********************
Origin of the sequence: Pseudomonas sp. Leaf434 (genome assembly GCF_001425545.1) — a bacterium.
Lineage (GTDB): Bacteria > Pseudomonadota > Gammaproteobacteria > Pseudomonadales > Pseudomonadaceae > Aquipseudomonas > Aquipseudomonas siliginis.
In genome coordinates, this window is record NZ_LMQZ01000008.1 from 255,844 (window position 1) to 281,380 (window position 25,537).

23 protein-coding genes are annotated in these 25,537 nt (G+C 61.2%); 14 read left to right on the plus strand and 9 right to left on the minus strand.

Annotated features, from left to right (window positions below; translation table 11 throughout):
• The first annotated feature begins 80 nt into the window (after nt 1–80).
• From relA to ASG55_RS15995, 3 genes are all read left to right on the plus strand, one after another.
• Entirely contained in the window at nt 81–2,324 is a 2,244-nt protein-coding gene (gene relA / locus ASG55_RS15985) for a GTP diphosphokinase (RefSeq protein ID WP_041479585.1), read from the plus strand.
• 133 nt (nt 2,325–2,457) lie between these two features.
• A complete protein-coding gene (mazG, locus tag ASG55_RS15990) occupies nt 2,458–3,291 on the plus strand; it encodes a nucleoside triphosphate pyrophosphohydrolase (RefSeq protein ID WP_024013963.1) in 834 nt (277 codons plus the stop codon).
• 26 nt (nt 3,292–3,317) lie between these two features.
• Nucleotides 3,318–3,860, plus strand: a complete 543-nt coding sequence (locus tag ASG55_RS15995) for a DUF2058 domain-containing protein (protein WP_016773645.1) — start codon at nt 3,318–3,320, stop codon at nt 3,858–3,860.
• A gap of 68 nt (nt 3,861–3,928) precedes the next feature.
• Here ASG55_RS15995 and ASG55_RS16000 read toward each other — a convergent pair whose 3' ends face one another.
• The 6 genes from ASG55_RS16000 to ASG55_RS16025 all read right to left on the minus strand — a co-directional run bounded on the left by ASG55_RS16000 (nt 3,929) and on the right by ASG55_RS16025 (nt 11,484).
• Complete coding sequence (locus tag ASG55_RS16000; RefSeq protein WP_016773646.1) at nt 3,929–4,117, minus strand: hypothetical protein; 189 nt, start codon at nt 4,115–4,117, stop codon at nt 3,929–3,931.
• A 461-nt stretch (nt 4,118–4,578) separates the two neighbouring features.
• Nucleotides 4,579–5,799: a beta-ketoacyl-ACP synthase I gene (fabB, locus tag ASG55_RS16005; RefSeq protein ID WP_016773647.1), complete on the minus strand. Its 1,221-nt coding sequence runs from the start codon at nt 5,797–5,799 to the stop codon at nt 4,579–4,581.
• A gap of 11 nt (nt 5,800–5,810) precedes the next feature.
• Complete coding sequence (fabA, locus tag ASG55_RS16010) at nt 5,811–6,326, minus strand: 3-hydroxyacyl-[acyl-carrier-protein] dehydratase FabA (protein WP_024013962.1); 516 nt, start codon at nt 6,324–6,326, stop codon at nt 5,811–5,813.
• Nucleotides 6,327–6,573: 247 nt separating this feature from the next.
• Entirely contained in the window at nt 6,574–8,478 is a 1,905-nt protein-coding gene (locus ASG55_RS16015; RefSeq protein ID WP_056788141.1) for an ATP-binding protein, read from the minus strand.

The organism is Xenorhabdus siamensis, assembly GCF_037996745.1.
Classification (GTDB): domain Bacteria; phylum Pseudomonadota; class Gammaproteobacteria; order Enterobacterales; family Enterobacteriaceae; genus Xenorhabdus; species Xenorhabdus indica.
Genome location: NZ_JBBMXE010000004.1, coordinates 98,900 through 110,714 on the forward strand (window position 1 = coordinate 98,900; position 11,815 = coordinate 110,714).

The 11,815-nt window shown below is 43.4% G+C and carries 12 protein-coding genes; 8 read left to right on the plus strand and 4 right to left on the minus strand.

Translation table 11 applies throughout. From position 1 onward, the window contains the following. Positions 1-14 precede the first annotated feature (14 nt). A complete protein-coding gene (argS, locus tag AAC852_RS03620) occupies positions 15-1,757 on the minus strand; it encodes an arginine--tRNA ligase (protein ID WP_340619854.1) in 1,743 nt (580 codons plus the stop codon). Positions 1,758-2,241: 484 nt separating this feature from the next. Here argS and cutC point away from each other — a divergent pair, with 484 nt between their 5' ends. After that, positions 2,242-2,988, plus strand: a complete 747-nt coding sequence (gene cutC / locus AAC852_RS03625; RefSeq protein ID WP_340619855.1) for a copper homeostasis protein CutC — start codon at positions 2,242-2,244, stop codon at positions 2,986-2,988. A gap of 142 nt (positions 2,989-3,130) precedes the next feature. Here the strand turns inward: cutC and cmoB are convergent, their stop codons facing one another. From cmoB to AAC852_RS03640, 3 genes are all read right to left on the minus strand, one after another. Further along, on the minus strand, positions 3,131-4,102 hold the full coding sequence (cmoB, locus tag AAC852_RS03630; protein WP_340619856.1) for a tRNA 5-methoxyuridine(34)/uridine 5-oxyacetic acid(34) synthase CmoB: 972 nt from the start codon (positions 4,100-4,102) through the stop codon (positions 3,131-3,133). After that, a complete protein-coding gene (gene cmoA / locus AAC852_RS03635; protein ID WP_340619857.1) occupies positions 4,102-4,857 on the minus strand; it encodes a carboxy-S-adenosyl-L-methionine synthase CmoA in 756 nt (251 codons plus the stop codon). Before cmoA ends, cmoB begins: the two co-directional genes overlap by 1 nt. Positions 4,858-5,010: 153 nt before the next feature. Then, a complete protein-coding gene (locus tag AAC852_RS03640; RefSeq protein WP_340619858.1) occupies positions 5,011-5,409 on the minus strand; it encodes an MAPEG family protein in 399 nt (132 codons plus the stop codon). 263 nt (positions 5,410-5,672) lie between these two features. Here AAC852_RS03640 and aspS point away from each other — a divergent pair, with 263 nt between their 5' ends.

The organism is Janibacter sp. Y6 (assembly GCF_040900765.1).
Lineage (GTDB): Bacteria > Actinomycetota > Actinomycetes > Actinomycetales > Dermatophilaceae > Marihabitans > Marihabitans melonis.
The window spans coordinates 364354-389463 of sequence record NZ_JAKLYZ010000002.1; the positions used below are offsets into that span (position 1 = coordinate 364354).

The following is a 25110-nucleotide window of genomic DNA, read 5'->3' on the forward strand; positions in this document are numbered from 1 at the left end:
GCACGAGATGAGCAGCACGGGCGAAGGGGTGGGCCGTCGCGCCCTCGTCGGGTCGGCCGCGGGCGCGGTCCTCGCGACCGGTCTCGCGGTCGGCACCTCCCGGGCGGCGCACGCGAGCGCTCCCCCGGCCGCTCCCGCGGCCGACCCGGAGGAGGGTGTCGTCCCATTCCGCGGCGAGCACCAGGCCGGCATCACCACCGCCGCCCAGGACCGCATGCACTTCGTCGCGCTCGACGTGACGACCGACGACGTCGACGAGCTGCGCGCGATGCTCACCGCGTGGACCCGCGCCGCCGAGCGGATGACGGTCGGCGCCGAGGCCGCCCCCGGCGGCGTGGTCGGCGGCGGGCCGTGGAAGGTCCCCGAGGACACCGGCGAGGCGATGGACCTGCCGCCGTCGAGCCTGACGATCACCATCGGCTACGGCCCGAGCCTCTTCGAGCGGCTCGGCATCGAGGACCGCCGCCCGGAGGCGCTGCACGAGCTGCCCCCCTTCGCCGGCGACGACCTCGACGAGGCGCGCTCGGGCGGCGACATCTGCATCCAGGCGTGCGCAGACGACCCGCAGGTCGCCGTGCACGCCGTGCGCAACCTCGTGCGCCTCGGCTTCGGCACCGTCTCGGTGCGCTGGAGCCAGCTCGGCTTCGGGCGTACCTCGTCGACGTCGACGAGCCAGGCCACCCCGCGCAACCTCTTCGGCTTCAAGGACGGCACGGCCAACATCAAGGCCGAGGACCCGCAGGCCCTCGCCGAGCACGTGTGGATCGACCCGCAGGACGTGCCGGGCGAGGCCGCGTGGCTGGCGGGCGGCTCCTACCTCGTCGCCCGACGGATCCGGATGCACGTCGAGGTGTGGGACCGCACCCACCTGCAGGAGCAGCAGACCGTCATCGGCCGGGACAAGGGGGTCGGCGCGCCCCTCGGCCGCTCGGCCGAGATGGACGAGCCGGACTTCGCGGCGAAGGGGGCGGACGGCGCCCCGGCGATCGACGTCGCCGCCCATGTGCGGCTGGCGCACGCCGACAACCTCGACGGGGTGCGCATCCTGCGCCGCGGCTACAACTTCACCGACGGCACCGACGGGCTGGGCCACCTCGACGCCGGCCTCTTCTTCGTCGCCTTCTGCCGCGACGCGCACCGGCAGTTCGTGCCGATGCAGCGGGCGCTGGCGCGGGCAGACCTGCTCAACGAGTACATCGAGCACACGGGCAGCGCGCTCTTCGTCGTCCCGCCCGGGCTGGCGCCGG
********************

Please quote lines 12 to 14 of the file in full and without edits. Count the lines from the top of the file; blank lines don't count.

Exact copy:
• Nucleotides 3,318–3,860, plus strand: a complete 543-nt coding sequence (locus tag ASG55_RS15995) for a DUF2058 domain-containing protein (protein WP_016773645.1) — start codon at nt 3,318–3,320, stop codon at nt 3,858–3,860.
• A gap of 68 nt (nt 3,861–3,928) precedes the next feature.
• Here ASG55_RS15995 and ASG55_RS16000 read toward each other — a convergent pair whose 3' ends face one another.